The lack of policy enforcement and supervision of the recycling sector has prompted private SME plastic waste collectors and segregators to rise. There currently exists a network of over 300 registered and unregistered plastic collectors and recyclers in Sri Lanka (Central Environmental Authority, 2019). This sector needs to be further strengthened, as these small business do not have the infrastructure or support needed to implement efficient waste recycling practices. It is important to keep in mind that SME recyclers and the sector at large could be at the risk of losing their jobs if a potential ban on all PET plastics is enforced by the Government.
What needs to be done?
Primarily, the Government needs to review and refine waste management processes in the country. They should promote an innovative strategy that ensures that local authorities and municipalities implement a seamless waste management system, with stringent protocols and provisions for the collection and segregation of waste. This would also help strengthen the recycling sector.
For example, Japan maintains a unified waste management protocol that has been successful in controlling segregation, collection, transportation and recycling. The responsibility of the detailed process that Japan follows is strategically dispersed across a plethora of stakeholders including authorities and consumers, prompting them to maintain standards in separating recyclable and non-recyclable waste at homes, collecting, dumping, incinerating or recycling (Management and Recycling Department Policy Planning Division, 2012).
Apart from the Government, producers play a big role in encouraging proper disposal and segregation of plastic waste with the Extended Producer Responsibility (EPR) policy, where producers take responsibility for the treatment and/or disposal of post-consumer products. As a start, manufacturers of PET bottles and large beverage brands can standardise their bottles and bottle caps and make all of their bottles transparent, as this can assist and ease the process of segregation, cleaning and recycling when the bottles come to recyclers, post-consumption.
Consumers should be made aware of the correct recycling practices to follow. To raise awareness and influence proper disposal practices for recyclable waste, greater public engagement can be achieved through beach or tourist hotspot clean-up programs and similar initiatives.
For example, Eco-Spindles has initiated similar programs over the years such as the Kataragama Waste Management Project in partnership with Coca-Cola Sri Lanka’s ‘Give Back Life’ initiative, where we collected 4,227 kgs of PET from within the religious site in 2019. Not only was it a collection drive, we also encouraged pilgrims and visitors to be more conscious of their plastic disposal, thereby making this more than just an initiative – rather, a movement, inspiring more people to contribute by supplying plastic waste from their own homes, workplaces and communities.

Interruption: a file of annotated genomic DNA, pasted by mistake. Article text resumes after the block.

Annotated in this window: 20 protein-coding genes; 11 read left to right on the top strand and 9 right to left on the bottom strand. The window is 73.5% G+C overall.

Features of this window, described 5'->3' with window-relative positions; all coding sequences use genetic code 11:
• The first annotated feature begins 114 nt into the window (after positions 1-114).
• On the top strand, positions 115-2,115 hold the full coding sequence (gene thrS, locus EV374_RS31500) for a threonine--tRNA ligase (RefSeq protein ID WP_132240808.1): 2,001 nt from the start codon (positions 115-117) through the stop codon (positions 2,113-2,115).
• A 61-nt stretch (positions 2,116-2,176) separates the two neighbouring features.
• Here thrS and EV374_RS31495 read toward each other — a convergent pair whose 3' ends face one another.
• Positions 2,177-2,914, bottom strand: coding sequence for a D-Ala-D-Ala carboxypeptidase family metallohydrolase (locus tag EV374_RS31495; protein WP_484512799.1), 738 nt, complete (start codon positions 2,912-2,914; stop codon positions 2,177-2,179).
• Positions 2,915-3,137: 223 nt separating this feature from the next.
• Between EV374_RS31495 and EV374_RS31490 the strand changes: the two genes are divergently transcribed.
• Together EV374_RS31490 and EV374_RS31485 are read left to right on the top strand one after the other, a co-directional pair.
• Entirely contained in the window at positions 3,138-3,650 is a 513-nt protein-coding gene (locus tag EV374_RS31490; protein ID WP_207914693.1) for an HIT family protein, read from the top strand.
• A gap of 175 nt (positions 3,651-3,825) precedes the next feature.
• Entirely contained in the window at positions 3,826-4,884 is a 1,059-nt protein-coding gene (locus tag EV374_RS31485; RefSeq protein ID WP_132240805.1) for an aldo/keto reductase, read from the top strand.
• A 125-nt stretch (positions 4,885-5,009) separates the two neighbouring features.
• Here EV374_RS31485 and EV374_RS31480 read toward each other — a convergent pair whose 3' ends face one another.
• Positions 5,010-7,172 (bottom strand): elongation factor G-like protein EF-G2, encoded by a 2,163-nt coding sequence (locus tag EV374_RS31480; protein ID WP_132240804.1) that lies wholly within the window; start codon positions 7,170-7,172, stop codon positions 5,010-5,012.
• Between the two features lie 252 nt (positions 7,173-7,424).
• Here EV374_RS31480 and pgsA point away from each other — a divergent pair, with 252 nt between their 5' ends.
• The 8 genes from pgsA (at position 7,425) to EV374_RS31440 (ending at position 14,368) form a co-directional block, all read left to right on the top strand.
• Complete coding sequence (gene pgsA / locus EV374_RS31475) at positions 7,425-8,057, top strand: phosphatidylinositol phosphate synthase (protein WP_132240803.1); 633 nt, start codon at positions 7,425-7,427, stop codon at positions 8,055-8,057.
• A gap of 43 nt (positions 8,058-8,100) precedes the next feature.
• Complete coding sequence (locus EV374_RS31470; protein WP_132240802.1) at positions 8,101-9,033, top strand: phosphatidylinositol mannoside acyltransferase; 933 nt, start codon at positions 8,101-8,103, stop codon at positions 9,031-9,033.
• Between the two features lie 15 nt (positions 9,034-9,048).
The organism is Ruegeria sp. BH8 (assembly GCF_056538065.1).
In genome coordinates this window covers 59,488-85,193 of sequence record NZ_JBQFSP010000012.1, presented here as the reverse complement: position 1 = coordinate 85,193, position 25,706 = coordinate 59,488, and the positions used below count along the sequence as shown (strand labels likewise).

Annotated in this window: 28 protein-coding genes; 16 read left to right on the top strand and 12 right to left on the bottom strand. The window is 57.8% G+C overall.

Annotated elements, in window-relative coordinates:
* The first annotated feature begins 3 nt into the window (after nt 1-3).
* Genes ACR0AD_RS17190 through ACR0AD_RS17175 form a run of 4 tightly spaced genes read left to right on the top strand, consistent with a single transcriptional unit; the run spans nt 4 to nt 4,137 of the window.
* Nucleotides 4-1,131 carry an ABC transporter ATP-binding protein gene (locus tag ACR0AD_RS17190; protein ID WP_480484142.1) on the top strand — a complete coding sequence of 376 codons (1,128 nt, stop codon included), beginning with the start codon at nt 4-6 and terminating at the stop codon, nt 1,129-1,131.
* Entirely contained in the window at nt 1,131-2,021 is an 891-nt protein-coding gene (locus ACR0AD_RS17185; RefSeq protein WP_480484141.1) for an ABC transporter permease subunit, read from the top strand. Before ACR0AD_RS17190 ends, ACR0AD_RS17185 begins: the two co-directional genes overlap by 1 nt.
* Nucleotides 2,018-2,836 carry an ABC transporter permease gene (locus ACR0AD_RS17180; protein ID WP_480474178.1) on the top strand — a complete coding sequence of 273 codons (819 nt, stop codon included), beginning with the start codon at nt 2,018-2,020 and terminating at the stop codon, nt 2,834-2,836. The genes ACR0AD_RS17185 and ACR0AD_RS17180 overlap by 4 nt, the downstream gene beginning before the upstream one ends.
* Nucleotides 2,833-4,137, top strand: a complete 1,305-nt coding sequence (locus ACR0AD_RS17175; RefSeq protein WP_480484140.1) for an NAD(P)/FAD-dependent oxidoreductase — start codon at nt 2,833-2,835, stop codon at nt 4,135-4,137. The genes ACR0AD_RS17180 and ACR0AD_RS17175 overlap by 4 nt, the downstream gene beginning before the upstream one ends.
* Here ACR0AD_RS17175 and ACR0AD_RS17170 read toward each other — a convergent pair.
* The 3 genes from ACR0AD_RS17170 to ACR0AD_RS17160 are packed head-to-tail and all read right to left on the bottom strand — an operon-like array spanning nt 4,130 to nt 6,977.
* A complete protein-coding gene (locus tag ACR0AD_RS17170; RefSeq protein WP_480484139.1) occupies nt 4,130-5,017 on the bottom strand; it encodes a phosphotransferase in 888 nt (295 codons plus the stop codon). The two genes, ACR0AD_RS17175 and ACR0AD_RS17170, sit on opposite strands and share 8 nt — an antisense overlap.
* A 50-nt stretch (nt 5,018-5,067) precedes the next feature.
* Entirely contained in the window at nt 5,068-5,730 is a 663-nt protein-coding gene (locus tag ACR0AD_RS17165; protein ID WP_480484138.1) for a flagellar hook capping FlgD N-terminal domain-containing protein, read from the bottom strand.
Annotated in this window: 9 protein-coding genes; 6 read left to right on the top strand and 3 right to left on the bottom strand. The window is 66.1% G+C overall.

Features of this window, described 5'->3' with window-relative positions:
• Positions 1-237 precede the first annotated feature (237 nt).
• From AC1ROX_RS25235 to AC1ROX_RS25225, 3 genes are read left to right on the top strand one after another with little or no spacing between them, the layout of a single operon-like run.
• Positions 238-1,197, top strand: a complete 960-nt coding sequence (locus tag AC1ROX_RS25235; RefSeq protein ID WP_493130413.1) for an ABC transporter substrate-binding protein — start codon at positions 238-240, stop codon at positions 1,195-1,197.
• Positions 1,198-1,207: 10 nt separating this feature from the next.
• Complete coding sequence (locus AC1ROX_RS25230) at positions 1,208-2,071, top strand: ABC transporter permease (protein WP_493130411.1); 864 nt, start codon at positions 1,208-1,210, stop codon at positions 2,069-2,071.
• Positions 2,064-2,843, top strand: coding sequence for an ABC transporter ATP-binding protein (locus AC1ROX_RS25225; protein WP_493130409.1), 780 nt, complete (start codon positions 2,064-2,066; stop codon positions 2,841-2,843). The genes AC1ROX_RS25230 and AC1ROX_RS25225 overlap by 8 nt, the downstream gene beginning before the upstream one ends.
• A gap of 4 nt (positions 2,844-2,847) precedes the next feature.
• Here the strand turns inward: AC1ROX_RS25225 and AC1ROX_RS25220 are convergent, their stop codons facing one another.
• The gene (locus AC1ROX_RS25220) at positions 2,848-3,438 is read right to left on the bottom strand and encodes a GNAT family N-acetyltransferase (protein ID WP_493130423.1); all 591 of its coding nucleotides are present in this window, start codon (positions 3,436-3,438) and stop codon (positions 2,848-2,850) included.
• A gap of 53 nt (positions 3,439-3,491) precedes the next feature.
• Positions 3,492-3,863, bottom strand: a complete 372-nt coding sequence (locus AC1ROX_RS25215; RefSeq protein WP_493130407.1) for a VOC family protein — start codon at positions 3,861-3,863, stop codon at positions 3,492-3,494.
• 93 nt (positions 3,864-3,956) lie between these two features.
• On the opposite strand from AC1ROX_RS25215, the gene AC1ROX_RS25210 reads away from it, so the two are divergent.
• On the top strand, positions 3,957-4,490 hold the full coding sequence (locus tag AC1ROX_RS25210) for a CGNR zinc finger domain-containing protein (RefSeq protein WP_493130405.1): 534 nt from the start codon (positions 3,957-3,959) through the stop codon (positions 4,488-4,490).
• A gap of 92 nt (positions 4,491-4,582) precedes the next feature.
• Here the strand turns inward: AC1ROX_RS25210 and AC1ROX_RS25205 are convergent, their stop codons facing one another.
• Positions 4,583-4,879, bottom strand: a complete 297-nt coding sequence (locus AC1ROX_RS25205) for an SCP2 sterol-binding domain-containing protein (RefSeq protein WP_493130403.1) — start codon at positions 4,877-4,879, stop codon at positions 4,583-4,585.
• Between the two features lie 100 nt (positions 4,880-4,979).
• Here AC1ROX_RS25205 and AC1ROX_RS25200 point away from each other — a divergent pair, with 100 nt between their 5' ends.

PET plastic is not waste, it is a valuable commodity
Sri Lanka’s recycling sector’s potential is very high, and this has probably gone unnoticed over the past. One of the most economically benefitting and environmentally-friendly strategies is the development of a circular economy, which would through recycling remain a major drive, promising a seamless and rejuvenating industry lifespan, benefitting private SME collectors and segregators. Not only would this empower the local recycling sector, but we would also be environmentally conservative, while recycling and adding value to collected PET bottles for production and exporting.
With the Government’s upcoming ban for single-use plastics and a goal to develop and preserve a sustainable environment, the prevailing issues with Sri Lanka’s waste management should be addressed with a proactive approach, ideally by strengthening waste management and fully realising the potential of recyclable materials. Just imagine, all we have to do is be cautious and smart with segregating and managing our waste. That would drastically reduce our ecological footprint which would otherwise be enlarged by the use of virgin materials to produce products that recycled plastic could instead, produce. A truly policy-driven economic and environmental win for everyone.
(The writer is the Managing Director and Chief Executive Officer of BPPL Holdings PLC. BPPL Holdings is a pioneer in developing and creating eco-friendly products which sensibly make use of natural resources. Through its subsidiaries Beira Brush Ltd. and Eco-Spindles Ltd. it moves forward in manufacturing products that help create a cleaner and greener Sri Lanka whilst generating value for customers worldwide).